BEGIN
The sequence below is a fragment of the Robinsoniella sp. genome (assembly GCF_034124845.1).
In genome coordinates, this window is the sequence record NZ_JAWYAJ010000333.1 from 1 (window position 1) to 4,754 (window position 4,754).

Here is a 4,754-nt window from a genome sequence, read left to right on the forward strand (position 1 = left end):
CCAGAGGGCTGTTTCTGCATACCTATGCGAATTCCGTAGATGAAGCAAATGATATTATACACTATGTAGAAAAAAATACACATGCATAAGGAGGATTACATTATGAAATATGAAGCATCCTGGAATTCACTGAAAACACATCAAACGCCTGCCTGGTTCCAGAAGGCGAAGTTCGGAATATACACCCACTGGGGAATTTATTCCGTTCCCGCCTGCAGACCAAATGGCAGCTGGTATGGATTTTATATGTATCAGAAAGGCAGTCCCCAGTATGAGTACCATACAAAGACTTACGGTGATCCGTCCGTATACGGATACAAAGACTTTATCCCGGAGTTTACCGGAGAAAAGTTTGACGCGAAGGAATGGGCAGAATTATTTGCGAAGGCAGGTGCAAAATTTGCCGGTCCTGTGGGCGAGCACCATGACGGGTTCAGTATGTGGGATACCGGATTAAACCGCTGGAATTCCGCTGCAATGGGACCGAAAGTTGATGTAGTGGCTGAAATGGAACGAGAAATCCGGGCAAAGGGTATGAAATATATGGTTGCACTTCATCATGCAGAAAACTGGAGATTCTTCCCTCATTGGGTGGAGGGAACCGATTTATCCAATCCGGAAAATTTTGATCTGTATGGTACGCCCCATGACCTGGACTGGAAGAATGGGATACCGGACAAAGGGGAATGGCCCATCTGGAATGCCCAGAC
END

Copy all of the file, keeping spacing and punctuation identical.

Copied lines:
The sequence below is a fragment of the Robinsoniella sp. genome (assembly GCF_034124845.1).
In genome coordinates, this window is the sequence record NZ_JAWYAJ010000333.1 from 1 (window position 1) to 4,754 (window position 4,754).

Here is a 4,754-nt window from a genome sequence, read left to right on the forward strand (position 1 = left end):
CCAGAGGGCTGTTTCTGCATACCTATGCGAATTCCGTAGATGAAGCAAATGATATTATACACTATGTAGAAAAAAATACACATGCATAAGGAGGATTACATTATGAAATATGAAGCATCCTGGAATTCACTGAAAACACATCAAACGCCTGCCTGGTTCCAGAAGGCGAAGTTCGGAATATACACCCACTGGGGAATTTATTCCGTTCCCGCCTGCAGACCAAATGGCAGCTGGTATGGATTTTATATGTATCAGAAAGGCAGTCCCCAGTATGAGTACCATACAAAGACTTACGGTGATCCGTCCGTATACGGATACAAAGACTTTATCCCGGAGTTTACCGGAGAAAAGTTTGACGCGAAGGAATGGGCAGAATTATTTGCGAAGGCAGGTGCAAAATTTGCCGGTCCTGTGGGCGAGCACCATGACGGGTTCAGTATGTGGGATACCGGATTAAACCGCTGGAATTCCGCTGCAATGGGACCGAAAGTTGATGTAGTGGCTGAAATGGAACGAGAAATCCGGGCAAAGGGTATGAAATATATGGTTGCACTTCATCATGCAGAAAACTGGAGATTCTTCCCTCATTGGGTGGAGGGAACCGATTTATCCAATCCGGAAAATTTTGATCTGTATGGTACGCCCCATGACCTGGACTGGAAGAATGGGATACCGGACAAAGGGGAATGGCCCATCTGGAATGCCCAGAC